Adelson’s paper was never profitable. An investigation by Haaretz this week showed that he sunk some $190m into it in its first seven years to keep it afloat. The losses continued to grow.
But Yedioth Ahronoth possibly paid a higher price, as its ad revenues plummeted with its falling circulation.
“Adelson’s pockets are very deep,” said Persico. “He and Netanyahu used Israel Hayom to bring Yedioth Ahronoth to its knees financially.” It was this prolonged financial crisis at the paper, added Persico, which drove Mozes into making Netanyahu the offer currently under investigation.
A key meeting between the Yedioth owner and Netanyahu occurred in late 2014, around the time the Israeli parliament was considering legislation specifically to curb Hayom’s activities and thereby strengthen Yedioth. Netanyahu publicly opposed the bill, while rival parties in his government coalition supported it, giving it a good chance of success. It was never brought to a final vote, because Netanyahu called elections in early 2015, before the legislation could pass.
The election effectively killed the negotiations between him and Mozes.
Isaac Herzog, the leader of the opposition Zionist Union party, said this week that Netanyahu’s use of Israel Hayom as a bargaining chip in the talks confirmed claims that “the editorial offices of Israel Hayom were and are run by Benjamin Netanyahu”.
The occupation has served Netanyahu and his predecessors well at times like this. They can always escalate things with the Palestinians to prevent public pressure building for dealing with corruption.
But Jafar Farah, head of Mossawa, an advocacy group for Israel’s large Palestinian minority, said the talks between Netanyahu and Mozes were only “the tip of the iceberg”.
“This is more than just about Netanyahu,” he told Al Jazeera. “The recordings throw a glimmer of light on the systemic corruption in Israel. The main political players are connected to networks in the media and big business, and behind the scenes they fight each other for control.”
Since his 2015 election victory, Netanyahu has reserved for himself the communications ministry and required of his coalition partners that they agree to any media initiatives he proposes.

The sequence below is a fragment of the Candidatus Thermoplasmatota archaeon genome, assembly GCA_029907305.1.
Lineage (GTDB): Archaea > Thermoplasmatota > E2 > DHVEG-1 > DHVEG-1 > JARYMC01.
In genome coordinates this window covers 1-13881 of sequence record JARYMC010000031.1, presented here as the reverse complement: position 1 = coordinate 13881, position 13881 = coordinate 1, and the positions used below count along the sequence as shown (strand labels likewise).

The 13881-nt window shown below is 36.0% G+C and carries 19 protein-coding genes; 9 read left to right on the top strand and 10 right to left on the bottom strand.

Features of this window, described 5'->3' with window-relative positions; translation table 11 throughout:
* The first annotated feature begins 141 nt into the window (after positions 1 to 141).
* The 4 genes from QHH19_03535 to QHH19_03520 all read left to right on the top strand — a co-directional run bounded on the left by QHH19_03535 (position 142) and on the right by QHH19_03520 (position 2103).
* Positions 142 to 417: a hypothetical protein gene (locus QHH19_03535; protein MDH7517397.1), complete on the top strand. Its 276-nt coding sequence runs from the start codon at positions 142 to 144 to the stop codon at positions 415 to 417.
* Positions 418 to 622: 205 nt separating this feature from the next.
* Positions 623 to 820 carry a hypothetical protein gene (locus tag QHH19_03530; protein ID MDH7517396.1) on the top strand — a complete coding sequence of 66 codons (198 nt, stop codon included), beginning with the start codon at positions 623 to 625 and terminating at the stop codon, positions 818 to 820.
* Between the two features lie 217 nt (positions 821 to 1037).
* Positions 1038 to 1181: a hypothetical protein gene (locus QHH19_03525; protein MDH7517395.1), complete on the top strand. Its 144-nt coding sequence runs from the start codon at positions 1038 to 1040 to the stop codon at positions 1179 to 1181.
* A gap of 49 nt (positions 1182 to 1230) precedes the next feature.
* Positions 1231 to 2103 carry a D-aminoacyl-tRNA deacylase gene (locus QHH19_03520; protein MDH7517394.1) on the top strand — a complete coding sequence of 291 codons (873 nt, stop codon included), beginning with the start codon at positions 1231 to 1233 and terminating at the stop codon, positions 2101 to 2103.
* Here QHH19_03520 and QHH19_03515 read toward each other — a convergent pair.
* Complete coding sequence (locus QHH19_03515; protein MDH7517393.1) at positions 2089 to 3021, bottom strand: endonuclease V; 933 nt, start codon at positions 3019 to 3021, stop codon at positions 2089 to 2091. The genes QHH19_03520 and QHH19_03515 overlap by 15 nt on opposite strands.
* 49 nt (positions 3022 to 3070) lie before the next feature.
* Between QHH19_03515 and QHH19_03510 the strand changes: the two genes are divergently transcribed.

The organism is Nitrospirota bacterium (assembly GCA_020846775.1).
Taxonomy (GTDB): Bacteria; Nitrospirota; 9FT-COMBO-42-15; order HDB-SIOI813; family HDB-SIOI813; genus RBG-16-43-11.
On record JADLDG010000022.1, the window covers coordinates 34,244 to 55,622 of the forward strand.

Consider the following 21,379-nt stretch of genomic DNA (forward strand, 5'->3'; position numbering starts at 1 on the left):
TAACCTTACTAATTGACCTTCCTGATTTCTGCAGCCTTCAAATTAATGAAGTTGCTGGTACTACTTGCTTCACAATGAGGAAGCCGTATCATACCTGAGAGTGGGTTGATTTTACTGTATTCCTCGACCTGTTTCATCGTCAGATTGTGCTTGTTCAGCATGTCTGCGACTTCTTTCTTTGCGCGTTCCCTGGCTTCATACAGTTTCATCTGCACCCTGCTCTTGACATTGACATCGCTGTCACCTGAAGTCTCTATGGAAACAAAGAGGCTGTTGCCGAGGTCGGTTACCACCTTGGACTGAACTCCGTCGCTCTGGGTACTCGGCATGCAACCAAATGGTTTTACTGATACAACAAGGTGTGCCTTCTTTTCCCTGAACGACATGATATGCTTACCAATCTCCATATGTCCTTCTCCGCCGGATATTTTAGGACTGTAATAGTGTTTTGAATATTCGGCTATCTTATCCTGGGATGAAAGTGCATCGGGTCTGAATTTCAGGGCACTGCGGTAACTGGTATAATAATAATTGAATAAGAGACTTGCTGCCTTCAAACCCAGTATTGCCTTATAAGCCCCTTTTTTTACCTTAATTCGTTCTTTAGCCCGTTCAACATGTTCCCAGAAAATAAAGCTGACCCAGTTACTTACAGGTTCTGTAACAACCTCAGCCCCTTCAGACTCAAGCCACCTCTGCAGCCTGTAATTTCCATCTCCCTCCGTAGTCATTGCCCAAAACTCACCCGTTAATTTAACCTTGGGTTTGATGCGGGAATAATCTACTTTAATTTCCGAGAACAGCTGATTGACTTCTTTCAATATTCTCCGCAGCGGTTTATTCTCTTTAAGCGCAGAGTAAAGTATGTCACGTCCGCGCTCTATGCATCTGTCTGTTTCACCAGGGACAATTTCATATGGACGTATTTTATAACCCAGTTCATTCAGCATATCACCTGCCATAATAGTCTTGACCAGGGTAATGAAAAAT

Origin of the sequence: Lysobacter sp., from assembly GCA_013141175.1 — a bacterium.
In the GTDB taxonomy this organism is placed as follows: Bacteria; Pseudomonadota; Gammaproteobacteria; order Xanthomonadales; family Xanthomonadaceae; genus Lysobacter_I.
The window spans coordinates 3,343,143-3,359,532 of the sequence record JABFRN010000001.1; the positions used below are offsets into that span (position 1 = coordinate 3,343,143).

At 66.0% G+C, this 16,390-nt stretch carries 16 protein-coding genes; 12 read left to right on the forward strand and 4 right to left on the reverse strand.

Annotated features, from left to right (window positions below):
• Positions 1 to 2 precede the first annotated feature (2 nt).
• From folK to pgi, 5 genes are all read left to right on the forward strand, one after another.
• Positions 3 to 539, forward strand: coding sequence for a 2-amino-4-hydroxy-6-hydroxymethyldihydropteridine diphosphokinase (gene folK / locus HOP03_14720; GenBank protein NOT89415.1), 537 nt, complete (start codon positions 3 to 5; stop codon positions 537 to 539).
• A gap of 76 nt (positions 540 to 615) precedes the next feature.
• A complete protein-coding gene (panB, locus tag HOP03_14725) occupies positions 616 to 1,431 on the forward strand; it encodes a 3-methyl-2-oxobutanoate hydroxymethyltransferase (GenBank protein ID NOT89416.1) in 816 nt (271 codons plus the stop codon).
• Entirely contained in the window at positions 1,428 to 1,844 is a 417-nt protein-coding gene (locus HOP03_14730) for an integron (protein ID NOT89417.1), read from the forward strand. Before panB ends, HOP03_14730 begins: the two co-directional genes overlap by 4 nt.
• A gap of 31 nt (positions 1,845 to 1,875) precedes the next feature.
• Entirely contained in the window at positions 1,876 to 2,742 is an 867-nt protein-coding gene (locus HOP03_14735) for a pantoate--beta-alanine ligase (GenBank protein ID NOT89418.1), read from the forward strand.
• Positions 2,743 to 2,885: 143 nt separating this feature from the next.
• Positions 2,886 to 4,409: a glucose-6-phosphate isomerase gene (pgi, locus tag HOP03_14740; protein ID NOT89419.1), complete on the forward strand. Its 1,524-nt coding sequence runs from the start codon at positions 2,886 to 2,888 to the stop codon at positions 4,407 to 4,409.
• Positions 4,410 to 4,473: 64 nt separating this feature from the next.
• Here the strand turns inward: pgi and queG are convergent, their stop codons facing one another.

Herzog demanded this week that Netanyahu immediately relinquish the communications ministry or he would petition the courts. The question now is whether these new cases will bring down Netanyahu.
Jabareen noted that as a legislator he was not allowed to receive a gift of more than $70 without declaring it. “That alone should give us a sense of the magnitude of what Netanyahu has done,” he said.
Netanyahu’s closest allies, however, have claimed that he is the victim of persecution. David Bitan, chair of his Likud party, told reporters: “In other countries, people do that [topple governments] through military coups. But we took it a step further. We do this through police coups.”
The analysts who spoke to Al Jazeera believed Netanyahu might be able to weather the storm, given an apparent lack of interest so far from the public, his close ties to the attorney general, and little appetite among his government coalition partners for early elections.
Farah said Netanyahu would also distract public attention from the allegations by focusing on “security” matters. “The occupation has served Netanyahu and his predecessors well at times like this,” he said. “They can always escalate things with the Palestinians to prevent public pressure building for dealing with corruption.”
If Netanyahu is indicted, he would almost certainly have to step down. That is what happened to his predecessor, Ehud Olmert, when he was charged – and later convicted – of receiving cash in envelopes from a businessman.
Olmert succeeded Ariel Sharon, who was himself the subject of a series of police investigations that were dropped when he fell into a coma in 2006 and later died.